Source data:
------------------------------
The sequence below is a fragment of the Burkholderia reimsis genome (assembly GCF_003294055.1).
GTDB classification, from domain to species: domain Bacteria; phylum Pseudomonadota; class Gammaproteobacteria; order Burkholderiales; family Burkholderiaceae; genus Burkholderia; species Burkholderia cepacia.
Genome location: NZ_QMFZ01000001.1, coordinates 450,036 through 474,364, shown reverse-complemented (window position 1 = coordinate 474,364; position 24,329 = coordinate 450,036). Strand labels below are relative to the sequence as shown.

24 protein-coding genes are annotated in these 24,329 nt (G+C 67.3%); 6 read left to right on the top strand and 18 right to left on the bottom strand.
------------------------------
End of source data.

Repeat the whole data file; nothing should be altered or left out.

The sequence below is a fragment of the Burkholderia reimsis genome (assembly GCF_003294055.1).
GTDB classification, from domain to species: domain Bacteria; phylum Pseudomonadota; class Gammaproteobacteria; order Burkholderiales; family Burkholderiaceae; genus Burkholderia; species Burkholderia cepacia.
Genome location: NZ_QMFZ01000001.1, coordinates 450,036 through 474,364, shown reverse-complemented (window position 1 = coordinate 474,364; position 24,329 = coordinate 450,036). Strand labels below are relative to the sequence as shown.

24 protein-coding genes are annotated in these 24,329 nt (G+C 67.3%); 6 read left to right on the top strand and 18 right to left on the bottom strand.